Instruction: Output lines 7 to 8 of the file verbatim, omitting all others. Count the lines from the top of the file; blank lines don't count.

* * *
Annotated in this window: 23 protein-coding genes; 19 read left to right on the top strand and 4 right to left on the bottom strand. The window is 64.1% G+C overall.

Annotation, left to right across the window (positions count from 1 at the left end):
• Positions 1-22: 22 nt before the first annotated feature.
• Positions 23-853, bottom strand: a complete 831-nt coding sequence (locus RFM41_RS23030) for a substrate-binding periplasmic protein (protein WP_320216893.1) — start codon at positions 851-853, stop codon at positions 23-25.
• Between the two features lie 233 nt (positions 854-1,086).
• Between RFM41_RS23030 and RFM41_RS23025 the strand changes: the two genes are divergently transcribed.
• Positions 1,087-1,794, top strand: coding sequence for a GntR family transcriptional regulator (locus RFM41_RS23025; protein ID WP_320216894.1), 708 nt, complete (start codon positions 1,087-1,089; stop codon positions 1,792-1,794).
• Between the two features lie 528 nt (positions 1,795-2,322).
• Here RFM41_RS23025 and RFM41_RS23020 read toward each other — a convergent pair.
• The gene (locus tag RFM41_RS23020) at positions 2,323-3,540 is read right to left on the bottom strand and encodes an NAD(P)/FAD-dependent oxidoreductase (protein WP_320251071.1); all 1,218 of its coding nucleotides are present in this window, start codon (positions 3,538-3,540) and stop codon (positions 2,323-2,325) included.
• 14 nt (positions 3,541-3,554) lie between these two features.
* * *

• Positions 1,087-1,794, top strand: coding sequence for a GntR family transcriptional regulator (locus RFM41_RS23025; protein ID WP_320216894.1), 708 nt, complete (start codon positions 1,087-1,089; stop codon positions 1,792-1,794).
• Between the two features lie 528 nt (positions 1,795-2,322).